Methimazole, a Prescription Thyroid Medicine, Linked to Birth Defects

Methimazole, a medication prescribed to treat thyroid problems such as Grave’s disease, has been linked to birth defects for a second time, according to researchers in Japan.

According to the U.S. National Institutes of Health (NIH), a study led by Naoka Arata, PhD, of Tokyo’s National Center for Child Health and Development, suggests that women taking methimazole have a 75% higher risk of having an infant with birth defects when compared to the general population.

While studying a group of pregnant women who had already been diagnose with Grave’s disease, along with another group of women who did not have the disease, researchers determined that the women with the disease who were prescribed methimazole were more likely to have infants who develop:

The women in the study were in the first trimester of pregnancy (prior to 13 weeks gestation), but Dr. Arata suggests that all pregnant women should switch medications immediately. Another thyroid medication, propylthiouracil (PTU) has been recommended, although it comes with its own risks. The research also studied PTU’s effects on pregnant women, which showed a heightened increase of having infants with birth defects, as well as maternal liver problems. However, while methimazole heightened the risk of birth defects by 75%, PTU heightened the risk by 50%.

When Dr. Arata was asked about all women switching to PTU, she indicated that it was hard to tell if they should switch medications before conception or after, given its association with maternal liver problems.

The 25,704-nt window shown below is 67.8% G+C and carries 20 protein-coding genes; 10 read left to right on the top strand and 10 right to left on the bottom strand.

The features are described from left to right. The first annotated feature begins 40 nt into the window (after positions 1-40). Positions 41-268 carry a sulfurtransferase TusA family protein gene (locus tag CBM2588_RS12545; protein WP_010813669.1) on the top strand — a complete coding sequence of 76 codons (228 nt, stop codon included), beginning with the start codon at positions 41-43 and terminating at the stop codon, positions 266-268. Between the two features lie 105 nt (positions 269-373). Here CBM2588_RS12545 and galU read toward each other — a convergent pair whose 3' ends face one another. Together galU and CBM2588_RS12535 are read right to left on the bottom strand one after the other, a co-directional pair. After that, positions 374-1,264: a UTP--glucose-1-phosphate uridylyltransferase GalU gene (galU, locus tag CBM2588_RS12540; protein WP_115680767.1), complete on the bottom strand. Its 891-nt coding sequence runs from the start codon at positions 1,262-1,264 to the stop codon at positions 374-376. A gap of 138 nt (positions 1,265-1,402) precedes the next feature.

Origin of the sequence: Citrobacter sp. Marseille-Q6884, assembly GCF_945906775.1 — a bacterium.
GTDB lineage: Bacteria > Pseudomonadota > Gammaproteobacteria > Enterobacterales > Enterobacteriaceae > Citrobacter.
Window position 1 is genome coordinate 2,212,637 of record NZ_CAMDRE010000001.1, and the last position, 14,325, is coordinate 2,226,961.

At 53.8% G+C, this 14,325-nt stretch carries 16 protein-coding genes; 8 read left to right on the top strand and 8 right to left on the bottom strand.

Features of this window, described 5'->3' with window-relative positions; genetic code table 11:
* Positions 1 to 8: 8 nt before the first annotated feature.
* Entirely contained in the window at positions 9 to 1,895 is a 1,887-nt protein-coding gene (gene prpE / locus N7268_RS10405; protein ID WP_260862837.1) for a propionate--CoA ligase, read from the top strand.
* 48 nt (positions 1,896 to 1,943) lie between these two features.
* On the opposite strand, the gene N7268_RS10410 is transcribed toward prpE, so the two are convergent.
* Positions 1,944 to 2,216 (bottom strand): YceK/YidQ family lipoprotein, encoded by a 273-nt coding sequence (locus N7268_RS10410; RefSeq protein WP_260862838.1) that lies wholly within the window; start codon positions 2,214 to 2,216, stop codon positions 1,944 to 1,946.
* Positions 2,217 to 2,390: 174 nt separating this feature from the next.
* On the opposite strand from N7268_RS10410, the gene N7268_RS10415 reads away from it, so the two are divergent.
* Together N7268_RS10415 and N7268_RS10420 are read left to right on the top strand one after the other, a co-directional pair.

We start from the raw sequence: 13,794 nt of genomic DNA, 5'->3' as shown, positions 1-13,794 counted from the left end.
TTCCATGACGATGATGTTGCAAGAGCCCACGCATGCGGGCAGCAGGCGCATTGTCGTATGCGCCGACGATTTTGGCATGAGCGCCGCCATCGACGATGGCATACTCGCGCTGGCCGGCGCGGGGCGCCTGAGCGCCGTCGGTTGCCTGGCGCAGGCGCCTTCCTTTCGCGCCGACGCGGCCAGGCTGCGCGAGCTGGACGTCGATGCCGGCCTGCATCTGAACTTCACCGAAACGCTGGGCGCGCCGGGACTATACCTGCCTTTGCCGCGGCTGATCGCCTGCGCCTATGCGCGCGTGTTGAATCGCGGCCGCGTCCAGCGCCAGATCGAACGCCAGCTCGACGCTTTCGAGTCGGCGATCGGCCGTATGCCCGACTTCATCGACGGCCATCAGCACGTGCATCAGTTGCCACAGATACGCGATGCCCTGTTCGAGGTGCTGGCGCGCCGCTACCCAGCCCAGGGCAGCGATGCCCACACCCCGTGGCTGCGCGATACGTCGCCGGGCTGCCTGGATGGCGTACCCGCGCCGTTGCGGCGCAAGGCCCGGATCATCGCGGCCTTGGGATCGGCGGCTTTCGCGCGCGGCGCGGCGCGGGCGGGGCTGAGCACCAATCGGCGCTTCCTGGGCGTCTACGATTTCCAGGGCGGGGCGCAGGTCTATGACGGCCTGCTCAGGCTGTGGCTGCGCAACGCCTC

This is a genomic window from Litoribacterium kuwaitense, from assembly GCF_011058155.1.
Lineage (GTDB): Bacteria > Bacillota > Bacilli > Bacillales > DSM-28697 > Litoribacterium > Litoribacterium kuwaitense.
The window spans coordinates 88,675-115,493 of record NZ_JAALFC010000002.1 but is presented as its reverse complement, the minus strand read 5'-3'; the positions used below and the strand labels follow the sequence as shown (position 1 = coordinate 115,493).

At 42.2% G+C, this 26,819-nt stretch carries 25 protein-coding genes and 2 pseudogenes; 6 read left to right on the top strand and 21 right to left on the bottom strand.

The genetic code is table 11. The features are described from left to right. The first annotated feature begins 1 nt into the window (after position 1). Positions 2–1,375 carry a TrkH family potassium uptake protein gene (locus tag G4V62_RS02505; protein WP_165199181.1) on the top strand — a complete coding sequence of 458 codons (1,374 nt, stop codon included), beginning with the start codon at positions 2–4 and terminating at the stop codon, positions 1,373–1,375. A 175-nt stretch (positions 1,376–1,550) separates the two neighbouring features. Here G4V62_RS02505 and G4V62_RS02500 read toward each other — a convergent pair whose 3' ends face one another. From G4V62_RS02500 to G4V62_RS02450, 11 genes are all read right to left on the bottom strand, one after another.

“But as soon as they’ve conceived, we should advise them to change from methimazole to PTU,” she said.

Although he was not involve in the study, another physician, Dr. Bryan Haugen, head of endocrinology at Denver’s University of Colorado, suggests that all women who are pregnant or who are trying to conceive should be thoroughly educated regarding the risks of birth defects and thyroid medication.

“The current recommendation is to have patients on PTU in the first trimester, and then to switch them to methimazole in the second and third trimesters because methimazole has some questions around developmental abnormalities in the fetus,” said Dr. Haugen. “But PTU has potential risks to the liver of the mother,” he continued.

Meanwhile, the final analysis of the study is still underway with additional women, and is expected to finalize by 2015, once a total of 1,000 women have been studied.

During pregnancy, estrogen and human chorionic gonadotropin (hCG) can cause an increase in the thyroid hormone level. While a slightly enlarged thyroid is common in most pregnancies, if it’s excessively large it can indicate a medical problem. Uncontrolled thyroid problems during pregnancy can lead to a host of problems during pregnancy, including:

  • Low birth weight
  • Congestive heart failure
  • Preeclampsia
  • Miscarriage
  • Pre-term birth

Pregnant women with thyroid disorders are caught in a difficult decision. Physicians must assess the risks of medications compared to the risks of thyroid diseases and should always inform women of the potential dangers of both so that they can make an informed choice. Future studies are being planned in order to assess a better treatment plan for pregnant women with thyroid problems.